The guidelines aim to achieve corporate governance, greater transparency, fairness, and maintain operation of the organization responsible for the shareholders. Corporate governance plays the central role in the protection of shareholders andIn the meantime, give due consideration to the interests of society as a whole, without prejudice to the rights of workers. While the management, companies should have a reasonable level of energy to function, corporate governance ensures that the remit of these practical dimensions adjusted to minimize the abuse of authority, not necessarily a goal of servingthe best interests of shareholders. Therefore, it provides a framework for profit maximization, promotionInvestment opportunities and ultimately create more jobs. (continue reading… )

Video on The Board/Investor Relations Officer Relationship

by The Boardroom Channel, November 18th, 2010.

TK Kerstetter, President, Corporate Board Member
Scott Cutler, Executive Vice President, NYSE Euronext Inc.
Jeffrey D. Morgan, CAE President & CEO, National Investor Relations Institute

Watch the video here.

‘Women severely under-represented in corporate boardroom’ says Lucy P. Marcus

By Cathy Rose A. Garcia and Park Min-shik for the Korean Times, November 18, 2010.

Lucy P. Marcus

A glaring lack of female directors on a company’s board of directors is a sign that it is not a “healthy business,’’ according to Lucy P. Marcus, founder and chief executive officer of Marcus Venture Capital.

Many Asian and Korean corporations have little or no female representatives in boardrooms, but Marcus says this is sadly still an all too common case on corporate boards around the world.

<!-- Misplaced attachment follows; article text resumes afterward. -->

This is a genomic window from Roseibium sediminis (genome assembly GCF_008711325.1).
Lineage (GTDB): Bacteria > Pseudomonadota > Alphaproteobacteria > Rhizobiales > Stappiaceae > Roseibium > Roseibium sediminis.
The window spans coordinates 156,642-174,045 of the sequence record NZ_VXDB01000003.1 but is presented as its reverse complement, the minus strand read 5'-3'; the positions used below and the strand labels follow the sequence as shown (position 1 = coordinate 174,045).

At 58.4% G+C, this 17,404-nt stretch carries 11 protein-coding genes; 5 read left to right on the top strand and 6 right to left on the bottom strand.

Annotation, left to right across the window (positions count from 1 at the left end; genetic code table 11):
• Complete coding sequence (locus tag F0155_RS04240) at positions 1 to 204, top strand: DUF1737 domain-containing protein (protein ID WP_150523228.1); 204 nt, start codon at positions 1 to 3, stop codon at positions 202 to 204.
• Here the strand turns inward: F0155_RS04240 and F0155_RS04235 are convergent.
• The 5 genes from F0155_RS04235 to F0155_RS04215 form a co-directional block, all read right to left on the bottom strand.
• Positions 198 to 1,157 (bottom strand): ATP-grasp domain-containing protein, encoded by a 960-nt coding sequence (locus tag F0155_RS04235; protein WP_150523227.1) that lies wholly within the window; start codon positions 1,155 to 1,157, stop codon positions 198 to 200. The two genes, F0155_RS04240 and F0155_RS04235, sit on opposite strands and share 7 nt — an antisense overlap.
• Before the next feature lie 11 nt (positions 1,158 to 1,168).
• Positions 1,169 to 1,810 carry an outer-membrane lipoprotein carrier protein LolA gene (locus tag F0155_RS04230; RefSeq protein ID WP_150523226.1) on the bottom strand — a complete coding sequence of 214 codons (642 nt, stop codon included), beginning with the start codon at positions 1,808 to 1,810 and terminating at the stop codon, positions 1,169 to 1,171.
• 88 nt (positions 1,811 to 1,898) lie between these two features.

“There is no doubt that women are severely under-represented in the boardroom, and this is not only the case in Asia, but all over the world. The lack of women on boards, however, is a reflection of a wider problem with diversity: it is one of color, age, international perspective, and more,’’ Marcus said in an interview with the Hankook Ilbo, a sister paper of The Korea Times.

Marcus, whose company works with venture capital and private equity funds, institutions and corporations, said that as an investor, the lack of diversity in a corporate board sets her alarm bells ringing.

“When I see a business with a board that has a preponderance of people with similar, if not identical, profiles, this is a signal that it is not a healthy business… Its good corporate governance and good business sense to reflect a range of the organization’s stakeholders,’’ she said.

Data shows the percentage of women board directors in Asia is only 1.8 percent, compared to 20.5 percent in Nordic countries and 14.1 percent in North America. Marcus noted that having diversity results in a more capable and better functioning board that is better equipped to deal with various challenges.

“Healthy businesses need comprehensive diversity. Without it, there is no independence of thought or action, and no way to keep in touch with the pulse of the stakeholders of today,’’ she added.

Marcus is one of the keynote speakers at the 2010 Seoul Global Women’s Leadership Conference to be held on Nov. 29 and 30 at the Shilla Hotel, Seoul.

In her project “The Global Task Force on Building Women Leaders,” one of the premises is: “There is a widely recognized need to strengthen leadership roles for women in government, and in non-governmental and corporate organizations around the world. There is a pressing desire to address this need in a comprehensive and concrete manner.”

Marcus once again emphasized the importance of creating an environment where women can succeed. Some countries may require special efforts, whether through legislative measures or economic incentives, such as rewarding workplaces for encouraging women and educational systems that educate women to the highest standards. (continue reading!)


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(in Portuguese) A weekly chronicle about shareholders' rights & duties, activism and capital markets regulation, by Renato Chaves.